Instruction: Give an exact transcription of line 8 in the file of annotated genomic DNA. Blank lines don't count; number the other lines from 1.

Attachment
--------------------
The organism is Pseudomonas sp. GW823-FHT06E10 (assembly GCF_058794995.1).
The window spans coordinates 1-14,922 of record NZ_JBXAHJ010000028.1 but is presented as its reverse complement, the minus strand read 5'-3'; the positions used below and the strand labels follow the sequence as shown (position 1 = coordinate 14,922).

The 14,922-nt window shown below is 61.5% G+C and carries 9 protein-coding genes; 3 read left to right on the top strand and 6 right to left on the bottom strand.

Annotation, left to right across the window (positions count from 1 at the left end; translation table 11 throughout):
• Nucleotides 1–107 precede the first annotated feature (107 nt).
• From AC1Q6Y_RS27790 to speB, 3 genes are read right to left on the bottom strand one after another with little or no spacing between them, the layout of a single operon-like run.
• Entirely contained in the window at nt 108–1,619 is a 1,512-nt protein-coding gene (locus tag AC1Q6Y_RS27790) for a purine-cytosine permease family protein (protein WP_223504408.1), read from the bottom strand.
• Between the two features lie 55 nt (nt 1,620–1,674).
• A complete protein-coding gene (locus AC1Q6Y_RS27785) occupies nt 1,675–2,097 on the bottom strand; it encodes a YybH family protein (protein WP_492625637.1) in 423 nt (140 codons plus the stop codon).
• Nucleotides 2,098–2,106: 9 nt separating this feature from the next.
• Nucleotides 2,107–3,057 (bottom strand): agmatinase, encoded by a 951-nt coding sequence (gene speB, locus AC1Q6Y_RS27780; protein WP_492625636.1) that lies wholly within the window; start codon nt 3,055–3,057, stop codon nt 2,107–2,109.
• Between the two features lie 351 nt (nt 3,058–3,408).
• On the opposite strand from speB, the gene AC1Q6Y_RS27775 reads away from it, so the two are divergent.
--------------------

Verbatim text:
• Between the two features lie 55 nt (nt 1,620–1,674).